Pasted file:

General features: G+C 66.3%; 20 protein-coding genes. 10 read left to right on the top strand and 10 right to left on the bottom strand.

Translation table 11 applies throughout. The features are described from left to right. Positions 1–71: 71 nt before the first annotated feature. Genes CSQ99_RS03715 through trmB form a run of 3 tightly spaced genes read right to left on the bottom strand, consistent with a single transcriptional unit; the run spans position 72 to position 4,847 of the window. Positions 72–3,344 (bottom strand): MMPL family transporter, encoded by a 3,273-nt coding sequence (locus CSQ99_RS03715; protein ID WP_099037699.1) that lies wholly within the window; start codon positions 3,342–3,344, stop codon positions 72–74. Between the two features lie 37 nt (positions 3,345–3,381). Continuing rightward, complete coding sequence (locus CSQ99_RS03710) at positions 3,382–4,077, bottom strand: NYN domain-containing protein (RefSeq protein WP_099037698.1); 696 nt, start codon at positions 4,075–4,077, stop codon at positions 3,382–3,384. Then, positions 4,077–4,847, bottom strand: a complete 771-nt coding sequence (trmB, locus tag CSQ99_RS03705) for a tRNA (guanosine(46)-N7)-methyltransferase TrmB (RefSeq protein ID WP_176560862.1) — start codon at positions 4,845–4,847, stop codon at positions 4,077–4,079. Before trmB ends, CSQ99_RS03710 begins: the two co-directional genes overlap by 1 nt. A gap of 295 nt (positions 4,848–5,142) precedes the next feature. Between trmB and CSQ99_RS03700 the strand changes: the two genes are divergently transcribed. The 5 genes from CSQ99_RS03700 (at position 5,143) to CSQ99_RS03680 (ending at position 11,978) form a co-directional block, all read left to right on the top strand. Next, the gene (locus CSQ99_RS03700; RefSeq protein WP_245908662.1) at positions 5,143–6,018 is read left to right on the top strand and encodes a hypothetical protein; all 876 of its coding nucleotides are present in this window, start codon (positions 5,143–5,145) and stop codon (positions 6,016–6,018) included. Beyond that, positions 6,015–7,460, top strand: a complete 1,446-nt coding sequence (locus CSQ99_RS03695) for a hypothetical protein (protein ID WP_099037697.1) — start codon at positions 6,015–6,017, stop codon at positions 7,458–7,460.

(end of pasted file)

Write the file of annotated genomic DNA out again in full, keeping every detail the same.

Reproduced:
General features: G+C 66.3%; 20 protein-coding genes. 10 read left to right on the top strand and 10 right to left on the bottom strand.

Translation table 11 applies throughout. The features are described from left to right. Positions 1–71: 71 nt before the first annotated feature. Genes CSQ99_RS03715 through trmB form a run of 3 tightly spaced genes read right to left on the bottom strand, consistent with a single transcriptional unit; the run spans position 72 to position 4,847 of the window. Positions 72–3,344 (bottom strand): MMPL family transporter, encoded by a 3,273-nt coding sequence (locus CSQ99_RS03715; protein ID WP_099037699.1) that lies wholly within the window; start codon positions 3,342–3,344, stop codon positions 72–74. Between the two features lie 37 nt (positions 3,345–3,381). Continuing rightward, complete coding sequence (locus CSQ99_RS03710) at positions 3,382–4,077, bottom strand: NYN domain-containing protein (RefSeq protein WP_099037698.1); 696 nt, start codon at positions 4,075–4,077, stop codon at positions 3,382–3,384. Then, positions 4,077–4,847, bottom strand: a complete 771-nt coding sequence (trmB, locus tag CSQ99_RS03705) for a tRNA (guanosine(46)-N7)-methyltransferase TrmB (RefSeq protein ID WP_176560862.1) — start codon at positions 4,845–4,847, stop codon at positions 4,077–4,079. Before trmB ends, CSQ99_RS03710 begins: the two co-directional genes overlap by 1 nt. A gap of 295 nt (positions 4,848–5,142) precedes the next feature. Between trmB and CSQ99_RS03700 the strand changes: the two genes are divergently transcribed. The 5 genes from CSQ99_RS03700 (at position 5,143) to CSQ99_RS03680 (ending at position 11,978) form a co-directional block, all read left to right on the top strand. Next, the gene (locus CSQ99_RS03700; RefSeq protein WP_245908662.1) at positions 5,143–6,018 is read left to right on the top strand and encodes a hypothetical protein; all 876 of its coding nucleotides are present in this window, start codon (positions 5,143–5,145) and stop codon (positions 6,016–6,018) included. Beyond that, positions 6,015–7,460, top strand: a complete 1,446-nt coding sequence (locus CSQ99_RS03695) for a hypothetical protein (protein ID WP_099037697.1) — start codon at positions 6,015–6,017, stop codon at positions 7,458–7,460.